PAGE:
The information provided here is not intended to be a solicitation for legal service, and it does not constitute legal advice. You are not our client and we are not your attorneys unless and until you enter into a written retainer agreement with us. You should consult an attorney licensed in your jurisdiction before using any of the information contained at this site. Although every attempt has been made to assure the accuracy of the information provided herein, we do not warrant its accuracy and we do not intend that you rely on this information. Any application of the law is dependent upon specific facts and circumstances of individual situations.
The hiring of a lawyer is an important decision that should not be based solely upon advertisements. Before you decide, ask us to send you a free written information about our qualifications and experience.

Why hire an attorney?

Some people wonder why only attorneys and accredited representatives (or immediate family, ministers and charity workers) are the best suited to "represent" the interests of immigrants and visa applicants. The answer is that attorneys are usually highly educated in the law, regulated by government, and retain an attorney-client privilege of confidentiality. An attorney provides neutral advice in a private setting. An attorney acts as a representative with the confidence, knowledge, experience or resources to keep a client focused upon the goal of eventually obtaining a nonimmigrant or immigrant visa to remain in this country, without personal interest or gain in the outcome of the case! Immediate family members, ministers and charity workers are less likely to injure aliens, but some may do so accidentally; some charity workers consult or are even supervised by attorneys, but it is best to check about whether this exists prior to filing an application..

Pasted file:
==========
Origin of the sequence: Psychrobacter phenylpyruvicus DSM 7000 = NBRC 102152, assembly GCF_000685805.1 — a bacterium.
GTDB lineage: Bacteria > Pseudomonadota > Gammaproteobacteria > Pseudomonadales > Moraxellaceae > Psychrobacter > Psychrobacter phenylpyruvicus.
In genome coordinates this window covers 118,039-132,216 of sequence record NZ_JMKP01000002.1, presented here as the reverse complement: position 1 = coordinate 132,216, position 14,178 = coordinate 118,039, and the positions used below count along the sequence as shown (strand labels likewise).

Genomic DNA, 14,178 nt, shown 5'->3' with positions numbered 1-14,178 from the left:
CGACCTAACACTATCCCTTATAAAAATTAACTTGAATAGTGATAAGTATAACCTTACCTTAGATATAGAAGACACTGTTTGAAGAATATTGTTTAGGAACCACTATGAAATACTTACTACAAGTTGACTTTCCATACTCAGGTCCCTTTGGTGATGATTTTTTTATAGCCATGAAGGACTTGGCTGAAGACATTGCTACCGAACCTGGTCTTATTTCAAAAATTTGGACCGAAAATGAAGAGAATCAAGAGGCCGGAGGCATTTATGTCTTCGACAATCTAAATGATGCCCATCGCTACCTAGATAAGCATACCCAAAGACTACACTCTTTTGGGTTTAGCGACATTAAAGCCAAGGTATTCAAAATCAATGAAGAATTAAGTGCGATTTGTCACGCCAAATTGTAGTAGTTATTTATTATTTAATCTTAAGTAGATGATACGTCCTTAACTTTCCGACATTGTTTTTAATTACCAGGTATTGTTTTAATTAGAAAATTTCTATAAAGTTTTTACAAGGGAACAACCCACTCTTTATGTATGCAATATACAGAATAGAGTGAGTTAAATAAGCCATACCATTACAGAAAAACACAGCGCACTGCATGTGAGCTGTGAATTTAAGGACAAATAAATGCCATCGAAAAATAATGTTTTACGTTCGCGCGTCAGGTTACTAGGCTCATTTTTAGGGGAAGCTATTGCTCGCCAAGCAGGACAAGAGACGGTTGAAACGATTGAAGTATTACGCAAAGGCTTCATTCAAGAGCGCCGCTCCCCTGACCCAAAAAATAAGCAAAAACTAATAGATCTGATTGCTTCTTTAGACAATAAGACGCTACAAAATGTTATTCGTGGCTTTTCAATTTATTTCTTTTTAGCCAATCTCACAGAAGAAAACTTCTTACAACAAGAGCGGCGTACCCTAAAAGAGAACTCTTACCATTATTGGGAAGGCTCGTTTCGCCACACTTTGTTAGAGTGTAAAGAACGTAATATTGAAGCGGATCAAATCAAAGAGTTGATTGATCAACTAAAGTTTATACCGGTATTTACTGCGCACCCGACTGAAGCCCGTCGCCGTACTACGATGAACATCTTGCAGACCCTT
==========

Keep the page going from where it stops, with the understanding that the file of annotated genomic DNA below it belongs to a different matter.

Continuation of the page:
Do not listen to your friends, neighbors, or relatives advice about your case. Tempting though it may be, their case is not identical with yours. Each case is unique and will progress individually. Immigration law deals with the Department of Homeland Security, United States Citizenship and Immigration Services (U.S.C.I.S., formerly I.N.S.). Because the government is usually not required to adjudicate similar cases in the same timeframe, differences in processing time between similar cases are very common. As your attorney, I can help your case stay on track to rapid conclusion.

It is not a really bad idea to have a “notary” or “notario” do your immigration work: Unlike in most countries, a “notary” in the United States is NOT an attorney: A notary is a person who is authorized to certify signatures, and notarize documents. Notaries are prohibited from giving legal advice, and very few have received any legal training. Many immigrants have ended up in deportation proceedings, or outside our borders without an option of returning here for a long time because of erroneous advice by a notary. If you feel you have been harmed by a "notario" you should contact the Florida Bar Association to see how you can file a complaint against the notary.